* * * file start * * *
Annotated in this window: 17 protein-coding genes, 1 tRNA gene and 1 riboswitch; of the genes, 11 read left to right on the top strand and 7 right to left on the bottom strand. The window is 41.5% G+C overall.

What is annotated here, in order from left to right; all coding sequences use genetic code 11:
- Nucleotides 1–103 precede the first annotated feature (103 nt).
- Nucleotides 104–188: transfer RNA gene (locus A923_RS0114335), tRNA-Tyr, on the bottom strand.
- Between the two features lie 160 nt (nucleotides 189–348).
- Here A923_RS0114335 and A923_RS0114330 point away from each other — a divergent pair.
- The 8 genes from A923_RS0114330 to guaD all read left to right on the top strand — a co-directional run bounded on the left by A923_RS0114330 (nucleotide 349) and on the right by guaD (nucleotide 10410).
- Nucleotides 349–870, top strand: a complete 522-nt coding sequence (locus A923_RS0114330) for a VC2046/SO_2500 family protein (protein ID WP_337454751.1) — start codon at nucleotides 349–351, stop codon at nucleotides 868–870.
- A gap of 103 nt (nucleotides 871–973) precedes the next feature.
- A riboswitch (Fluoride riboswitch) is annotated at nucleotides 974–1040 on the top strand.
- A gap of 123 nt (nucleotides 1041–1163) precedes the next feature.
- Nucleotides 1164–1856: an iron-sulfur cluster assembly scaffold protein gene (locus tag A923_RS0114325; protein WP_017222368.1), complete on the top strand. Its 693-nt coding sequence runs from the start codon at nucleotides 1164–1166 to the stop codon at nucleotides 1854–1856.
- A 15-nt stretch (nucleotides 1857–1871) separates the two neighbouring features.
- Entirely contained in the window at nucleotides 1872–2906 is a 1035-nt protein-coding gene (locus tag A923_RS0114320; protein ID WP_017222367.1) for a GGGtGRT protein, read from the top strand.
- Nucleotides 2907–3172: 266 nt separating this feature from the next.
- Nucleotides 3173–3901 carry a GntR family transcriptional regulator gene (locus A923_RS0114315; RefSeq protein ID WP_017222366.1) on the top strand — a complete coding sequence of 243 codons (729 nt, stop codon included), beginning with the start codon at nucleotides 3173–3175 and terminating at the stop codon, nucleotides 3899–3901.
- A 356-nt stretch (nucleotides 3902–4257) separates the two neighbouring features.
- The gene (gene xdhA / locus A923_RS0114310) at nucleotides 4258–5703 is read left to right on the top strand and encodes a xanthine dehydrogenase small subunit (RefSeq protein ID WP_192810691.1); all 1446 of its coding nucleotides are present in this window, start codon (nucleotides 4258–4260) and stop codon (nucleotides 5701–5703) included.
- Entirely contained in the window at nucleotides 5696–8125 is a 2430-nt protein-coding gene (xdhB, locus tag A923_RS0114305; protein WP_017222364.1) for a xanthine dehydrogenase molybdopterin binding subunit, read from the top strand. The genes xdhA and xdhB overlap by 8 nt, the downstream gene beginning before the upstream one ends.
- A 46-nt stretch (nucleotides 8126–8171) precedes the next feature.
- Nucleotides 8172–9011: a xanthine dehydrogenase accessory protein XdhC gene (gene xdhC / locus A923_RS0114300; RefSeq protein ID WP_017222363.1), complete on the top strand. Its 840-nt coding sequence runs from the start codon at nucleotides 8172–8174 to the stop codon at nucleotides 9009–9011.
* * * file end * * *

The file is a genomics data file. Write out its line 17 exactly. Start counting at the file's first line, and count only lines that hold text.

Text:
- A 356-nt stretch (nucleotides 3902–4257) separates the two neighbouring features.